If you enjoy the Natural World you will love the Witterings and the Manhood Peninsula. Boasting five protected areas the Peninsula is awash with flora and fauna. Perhaps the most famous of the five is the Area of Outstanding Natural Beauty of Chichester Harbour managed by Chichester Harbour Conservancy, one of the south coasts largest natural harbours. At the entrance to the harbour is the protected area of East Head famous for its glorious sand dunes owned and managed by the National Trust. Keep up with the month by month comings and goings in the Harbour follow Ed's Nature Notes Bracklesham Bay is an area of Special Scientific Interest and famous for its fossil beds, where it is easy to spot the odd fossilised shark tooth (or several) at low tide. Pagham Harbour Nature Reserve, another natural harbour on the Peninsula, is owned and managed by the RSPB. The visiting birds and fowl are glorious at all times of the year, but especially during the cooler Autumn, Winter & Spring. Nearing completion is the newest special area; the RSPB Medmerry Nature Reserve at Bracklesham Bay (see below). It has been borne out of one of the largest managed retreat projects in the country. The sea will be allowed to breach these defences in late Autumn 2013 and a glorious new nature reserve adjacent to the sea will be formed.
Medmerry Entire Site
Medmerry Water Vole Habitat August 2012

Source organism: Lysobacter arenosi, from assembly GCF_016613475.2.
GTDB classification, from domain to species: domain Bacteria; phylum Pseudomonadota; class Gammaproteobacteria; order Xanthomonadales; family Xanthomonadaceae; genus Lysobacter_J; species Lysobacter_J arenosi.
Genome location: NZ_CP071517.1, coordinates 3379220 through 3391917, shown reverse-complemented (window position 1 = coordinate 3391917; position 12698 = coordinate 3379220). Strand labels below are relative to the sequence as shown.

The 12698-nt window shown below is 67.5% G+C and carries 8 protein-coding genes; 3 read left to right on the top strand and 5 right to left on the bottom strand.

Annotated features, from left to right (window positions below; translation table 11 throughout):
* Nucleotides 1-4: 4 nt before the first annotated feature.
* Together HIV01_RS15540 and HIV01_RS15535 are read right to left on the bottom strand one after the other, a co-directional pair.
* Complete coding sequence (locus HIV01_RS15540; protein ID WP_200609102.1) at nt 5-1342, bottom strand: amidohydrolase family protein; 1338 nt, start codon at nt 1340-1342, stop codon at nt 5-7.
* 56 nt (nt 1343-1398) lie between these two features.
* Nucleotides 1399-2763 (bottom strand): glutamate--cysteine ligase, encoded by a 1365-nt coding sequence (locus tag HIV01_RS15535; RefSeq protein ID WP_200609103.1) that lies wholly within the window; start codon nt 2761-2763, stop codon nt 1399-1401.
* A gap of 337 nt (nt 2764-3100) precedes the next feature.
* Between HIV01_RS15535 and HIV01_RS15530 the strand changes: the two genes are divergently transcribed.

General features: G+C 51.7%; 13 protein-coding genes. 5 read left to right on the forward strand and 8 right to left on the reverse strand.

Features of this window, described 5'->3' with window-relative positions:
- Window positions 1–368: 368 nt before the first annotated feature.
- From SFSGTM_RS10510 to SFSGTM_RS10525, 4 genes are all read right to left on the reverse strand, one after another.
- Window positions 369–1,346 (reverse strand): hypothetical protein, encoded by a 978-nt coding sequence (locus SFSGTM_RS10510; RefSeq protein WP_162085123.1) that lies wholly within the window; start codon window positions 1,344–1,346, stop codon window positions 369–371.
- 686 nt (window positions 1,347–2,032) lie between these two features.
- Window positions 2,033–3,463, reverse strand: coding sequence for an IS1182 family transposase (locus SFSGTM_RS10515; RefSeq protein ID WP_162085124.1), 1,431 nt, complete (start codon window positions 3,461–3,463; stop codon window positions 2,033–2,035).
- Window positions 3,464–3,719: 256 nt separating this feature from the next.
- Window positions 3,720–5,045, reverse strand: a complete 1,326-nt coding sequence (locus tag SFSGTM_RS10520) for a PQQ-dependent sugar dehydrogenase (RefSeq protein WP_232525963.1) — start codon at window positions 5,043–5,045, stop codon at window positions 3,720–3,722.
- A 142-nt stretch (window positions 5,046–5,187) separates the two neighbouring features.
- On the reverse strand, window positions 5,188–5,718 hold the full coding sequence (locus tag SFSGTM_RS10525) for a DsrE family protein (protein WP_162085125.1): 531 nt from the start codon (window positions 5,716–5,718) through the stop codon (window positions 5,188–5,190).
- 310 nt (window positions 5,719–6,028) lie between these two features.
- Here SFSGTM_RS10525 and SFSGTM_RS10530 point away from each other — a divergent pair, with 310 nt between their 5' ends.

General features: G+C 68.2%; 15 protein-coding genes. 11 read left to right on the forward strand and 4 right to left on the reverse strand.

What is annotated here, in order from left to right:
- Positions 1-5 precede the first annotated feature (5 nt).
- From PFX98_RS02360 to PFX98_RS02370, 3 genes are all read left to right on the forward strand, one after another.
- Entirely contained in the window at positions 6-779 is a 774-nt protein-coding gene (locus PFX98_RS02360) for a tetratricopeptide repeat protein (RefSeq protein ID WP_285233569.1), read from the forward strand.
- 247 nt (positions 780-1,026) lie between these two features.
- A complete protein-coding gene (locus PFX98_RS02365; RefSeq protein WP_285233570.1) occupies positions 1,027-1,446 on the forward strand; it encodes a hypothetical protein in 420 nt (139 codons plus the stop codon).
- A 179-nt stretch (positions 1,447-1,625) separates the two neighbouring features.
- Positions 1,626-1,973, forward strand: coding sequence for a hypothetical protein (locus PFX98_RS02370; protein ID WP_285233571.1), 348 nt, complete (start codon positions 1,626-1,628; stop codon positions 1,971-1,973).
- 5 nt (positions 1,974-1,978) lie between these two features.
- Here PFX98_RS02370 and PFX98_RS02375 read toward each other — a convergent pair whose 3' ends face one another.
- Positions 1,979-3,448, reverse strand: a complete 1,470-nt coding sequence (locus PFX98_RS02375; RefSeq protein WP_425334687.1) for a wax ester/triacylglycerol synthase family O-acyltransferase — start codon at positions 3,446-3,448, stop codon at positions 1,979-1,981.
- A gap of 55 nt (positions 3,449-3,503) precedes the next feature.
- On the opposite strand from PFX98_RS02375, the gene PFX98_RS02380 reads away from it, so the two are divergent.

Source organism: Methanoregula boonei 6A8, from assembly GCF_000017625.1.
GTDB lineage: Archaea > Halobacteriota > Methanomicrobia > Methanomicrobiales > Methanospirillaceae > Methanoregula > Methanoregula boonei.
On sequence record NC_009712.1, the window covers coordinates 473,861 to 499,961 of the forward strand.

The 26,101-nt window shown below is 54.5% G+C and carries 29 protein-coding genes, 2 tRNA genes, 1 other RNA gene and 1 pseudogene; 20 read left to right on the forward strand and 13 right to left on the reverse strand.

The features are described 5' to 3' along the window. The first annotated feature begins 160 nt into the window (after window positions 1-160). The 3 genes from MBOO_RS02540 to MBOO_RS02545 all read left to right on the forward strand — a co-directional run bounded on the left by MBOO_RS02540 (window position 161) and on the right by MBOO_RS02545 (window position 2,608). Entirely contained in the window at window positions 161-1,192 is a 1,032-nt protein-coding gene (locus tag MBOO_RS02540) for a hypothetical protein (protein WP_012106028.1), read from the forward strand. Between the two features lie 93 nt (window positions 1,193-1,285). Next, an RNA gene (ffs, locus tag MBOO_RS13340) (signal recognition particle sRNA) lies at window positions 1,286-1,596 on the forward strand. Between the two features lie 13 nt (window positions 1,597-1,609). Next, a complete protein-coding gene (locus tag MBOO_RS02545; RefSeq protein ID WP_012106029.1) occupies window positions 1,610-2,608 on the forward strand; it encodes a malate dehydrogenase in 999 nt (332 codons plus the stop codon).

Medmerry Reed Beds
RSPB Medmerry nature reserve - bracklesham bay ssI
This protected area has been under serious threat of Coastal erosion, endangering the homes & livlihoods of many local residents. alongside the the flora and fauna of the region.The RSPB purchased the site in 2006 and has also recently taken ownership of the nearby Pagham Harbour Nature Reserve. The creation of this huge new area of wildlife habitat, will not only protect the habitats of existing species, but also encourage new ones to the region. Some of these wonderful birds may be regular visitors to the new reserve Black-tailed godwit Long-billed waders can be seen here in autumn, spring and autumn. Look out for their striking black and white wingbars as they take flight. Brent goose Flocks of brent geese come to feed on the fields and saltmarsh in winter. They can be seen in good numbers here from October and linger well into the spring to make sure their Arctic breeding grounds have thawed out. Little egret These dainty little white herons can be seen throughout the year here. You can see them fishing, stirring up fish fry from the muddy bottom with their feet. Little tern As their name suggests, little terns are the smallest of the British terns and nest colonially at Pagham Harbour. Pintai Pintails flock here in autumn and winter. Look out for the elegant males and their amazing long tails.
The Avocet is just one of the wonderful birds we can expect to see at Medmerry once the site is established.
The common lizard, just one of the reptiles for which Medmerry is an incredibly rich site
In addition to Nature, some fascinating Archeology has been unleashed throughout the excavation and construction of the Reserve. New Green Cycle, Wheelchair and Bridle Routes have been created, along with a small car park allowing full access to the area year round.